Should Educators Not Teach Things That Can be Googled?

This was the main topic for our debate in EDTC 400 this week. The debaters were Sydney McGrath (pro side) and Aurora Lay-Street (con side), and both presented great information to their arguments.

For the pro side, Sydney argued that Google can be a useful tool to utilize in the classroom for many reasons. Instead of teaching something that can be easily Googled, teachers should be utilizing the search engine to allow students to have an opportunity to research a topic they were given by their teacher. Sydney made it clear that classroom teaching should be relevant to the 21 century, and Google plays a huge role in that. To ignore it would be a disservice to students. For students to be successful, we must ensure that we are allowing them to problem solve creatively and efficiently, and we need to remove the idea that memorizing is equivalent to learning.

Another great argument Sydney mentioned is that if we were to remove Googleable content from the classroom, we can dedicate more time to teaching students subjects that they are interested in and create life-long learners. It can also allow time for educators to teach using multiple teaching styles so that all students learn. The lecture model is outdated and not beneficial, and by eliminating Googleable content from the classroom we can allow more time for different teaching methods.

For the con side, Aurora highlights the overload of information online, and the overload of information that can be found by searching through Google. Children struggle to interpret this information, and can often be misinformed by what they find online. Not only that, but once a person finds an answer to their question, they typically stop searching and don’t go into further detail on their topic. Aurora mentions a study that was done by Science Magazine. They had two groups of students looking at information they learned in class, where one group had access to that information through search engines, and the other group did not have access to that information. The group that did not have access learned more than the group that did have access. This goes to show that even with search engines at our fingertips, relying on it can result in less learning in students.

What’s my opinion on all of this? Looking at an article by The Independent, there were many arguments to be made for the pro side. One thing that stuck out to me that was mentioned in the article is that “teachers are there to facilitate learning, and not just mediate knowledge,” and “we need to get away from the Victorian idea that teachers are the source of all knowledge.” If we utilize search engines, we can ensure that learning is heightened. It’s true that teachers don’t have all the answers, so if they can expand on the knowledge that they have while also using Google to allow for more learning time, we can help our youth learn more. Also mentioned in the article is the problem with memorization. Memorizing is not learning, and if we continue to teach using memorization as an endgame, students will never learn.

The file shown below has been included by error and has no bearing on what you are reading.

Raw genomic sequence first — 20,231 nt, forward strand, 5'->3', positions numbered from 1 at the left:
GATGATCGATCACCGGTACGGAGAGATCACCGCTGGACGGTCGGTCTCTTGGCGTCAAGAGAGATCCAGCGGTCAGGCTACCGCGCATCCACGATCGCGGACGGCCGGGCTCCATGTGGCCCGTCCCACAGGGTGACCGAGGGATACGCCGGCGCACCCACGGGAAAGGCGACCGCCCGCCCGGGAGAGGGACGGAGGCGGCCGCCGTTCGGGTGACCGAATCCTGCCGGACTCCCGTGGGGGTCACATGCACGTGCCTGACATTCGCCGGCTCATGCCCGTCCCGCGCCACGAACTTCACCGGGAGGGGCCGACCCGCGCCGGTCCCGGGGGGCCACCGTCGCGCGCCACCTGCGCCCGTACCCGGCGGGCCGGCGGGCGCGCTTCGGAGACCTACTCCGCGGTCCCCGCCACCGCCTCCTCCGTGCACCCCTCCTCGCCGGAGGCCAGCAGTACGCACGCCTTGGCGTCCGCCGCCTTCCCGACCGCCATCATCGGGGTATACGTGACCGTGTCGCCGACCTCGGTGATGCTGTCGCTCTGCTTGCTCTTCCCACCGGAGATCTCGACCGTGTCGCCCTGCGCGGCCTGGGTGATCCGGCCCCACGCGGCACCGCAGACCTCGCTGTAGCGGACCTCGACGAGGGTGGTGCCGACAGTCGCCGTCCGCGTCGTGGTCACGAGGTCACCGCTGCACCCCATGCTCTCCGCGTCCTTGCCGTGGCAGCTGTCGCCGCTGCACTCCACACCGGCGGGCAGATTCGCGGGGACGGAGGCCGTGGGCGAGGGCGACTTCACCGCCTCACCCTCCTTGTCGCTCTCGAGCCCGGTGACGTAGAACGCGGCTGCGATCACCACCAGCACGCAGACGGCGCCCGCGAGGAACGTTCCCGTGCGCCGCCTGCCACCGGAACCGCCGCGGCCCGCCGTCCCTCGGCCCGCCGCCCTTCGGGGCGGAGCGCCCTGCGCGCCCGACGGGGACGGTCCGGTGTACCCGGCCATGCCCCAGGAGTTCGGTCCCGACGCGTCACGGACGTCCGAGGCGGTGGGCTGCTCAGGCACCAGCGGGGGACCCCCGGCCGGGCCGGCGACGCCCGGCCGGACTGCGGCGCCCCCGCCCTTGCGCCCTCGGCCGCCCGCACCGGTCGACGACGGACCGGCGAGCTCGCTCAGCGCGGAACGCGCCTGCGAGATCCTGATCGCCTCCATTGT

We also have to get over the romanticizing of old methods. Mentioned in this article by The Guardian, every method of learning or problem solving was a form of technology, and we have to be constantly adapting. Old methods become obsolete, and in order to move forward, we have to accept tools like Google.

However, completely eliminating topics that are Googleable can be dangerous. Today it is much harder to differentiate between real and fake news. While we can try to teach students how to spot information that is true and false, we will never be 100% effective. Really, as mentioned by Andreas Ekström in his TED Talk, “The moral bias behind your search results,” Google is biased. Think of the many times you have searched something and a popular website pops up. A website with the most traffic is going to be at the top of your search result–that does not mean it is the most reliable for knowledge. As stated by Ekström, in order for a person to gain knowledge you need to look over multiple sources, and when Googling for information most people stop instead of exploring and do not gain much knowledge at all.

I think the reason people are so opposed to search engines is fear. Many worry that our teachers will become obsolete through technology. There are so many online classes people can take these days–how long until the profession no longer exists? I say that educators will always exist, and so does Wade Deacon in his article, “Will technology make teachers obsolete?” There might be thousands of online courses, but most of those courses are facilitated by teachers. Also, how many of us have taken an online course and fallen behind because there was a lot of independent learning involved? I know I have, and so have many of my friends. Deacon mentions that pupils are not equipped to teach themselves, and that’s where teachers come in. They are there to facilitate learning, and Google cannot be used to replace them.

After hearing both sides of the argument, I think that we should still teach subjects that can be Googled. Search engines cannot provide reliable answers all the time, and it is up to the teacher to educate students on what is true and what is false.




One Reply to “Should Educators Not Teach Things That Can be Googled?”

  1. Thanks for your great post Shaleen! I thought it was also quite interesting how search results can be filtered! I really liked how you pointed out that sites that have more traffic come up sooner in search results in addition to acknowledging the value in gathering multiple sources. This makes me think of all of the different perspectives and ways of knowing there are and makes me think cautiously about how and in what content information is gathered. Thanks for sharing!


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